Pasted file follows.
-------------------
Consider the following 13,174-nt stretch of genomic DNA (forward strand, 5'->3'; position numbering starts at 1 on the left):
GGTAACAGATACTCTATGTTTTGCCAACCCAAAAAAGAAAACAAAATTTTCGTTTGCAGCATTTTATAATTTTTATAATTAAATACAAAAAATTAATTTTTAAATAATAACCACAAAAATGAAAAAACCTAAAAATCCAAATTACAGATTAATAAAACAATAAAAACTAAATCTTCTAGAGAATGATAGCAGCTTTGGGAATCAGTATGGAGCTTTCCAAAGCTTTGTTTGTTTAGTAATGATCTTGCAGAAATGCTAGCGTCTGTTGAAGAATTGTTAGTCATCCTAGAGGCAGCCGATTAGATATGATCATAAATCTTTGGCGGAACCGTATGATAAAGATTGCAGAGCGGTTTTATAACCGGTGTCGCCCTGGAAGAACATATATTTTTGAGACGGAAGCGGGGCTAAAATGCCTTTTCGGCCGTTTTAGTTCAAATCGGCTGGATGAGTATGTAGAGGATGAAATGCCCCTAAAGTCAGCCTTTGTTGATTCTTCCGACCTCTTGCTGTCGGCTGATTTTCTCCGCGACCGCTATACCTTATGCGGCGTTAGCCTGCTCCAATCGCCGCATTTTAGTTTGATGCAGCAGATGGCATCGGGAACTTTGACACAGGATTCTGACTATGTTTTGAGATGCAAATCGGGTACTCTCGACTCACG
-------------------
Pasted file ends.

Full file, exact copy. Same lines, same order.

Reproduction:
Consider the following 13,174-nt stretch of genomic DNA (forward strand, 5'->3'; position numbering starts at 1 on the left):
GGTAACAGATACTCTATGTTTTGCCAACCCAAAAAAGAAAACAAAATTTTCGTTTGCAGCATTTTATAATTTTTATAATTAAATACAAAAAATTAATTTTTAAATAATAACCACAAAAATGAAAAAACCTAAAAATCCAAATTACAGATTAATAAAACAATAAAAACTAAATCTTCTAGAGAATGATAGCAGCTTTGGGAATCAGTATGGAGCTTTCCAAAGCTTTGTTTGTTTAGTAATGATCTTGCAGAAATGCTAGCGTCTGTTGAAGAATTGTTAGTCATCCTAGAGGCAGCCGATTAGATATGATCATAAATCTTTGGCGGAACCGTATGATAAAGATTGCAGAGCGGTTTTATAACCGGTGTCGCCCTGGAAGAACATATATTTTTGAGACGGAAGCGGGGCTAAAATGCCTTTTCGGCCGTTTTAGTTCAAATCGGCTGGATGAGTATGTAGAGGATGAAATGCCCCTAAAGTCAGCCTTTGTTGATTCTTCCGACCTCTTGCTGTCGGCTGATTTTCTCCGCGACCGCTATACCTTATGCGGCGTTAGCCTGCTCCAATCGCCGCATTTTAGTTTGATGCAGCAGATGGCATCGGGAACTTTGACACAGGATTCTGACTATGTTTTGAGATGCAAATCGGGTACTCTCGACTCACG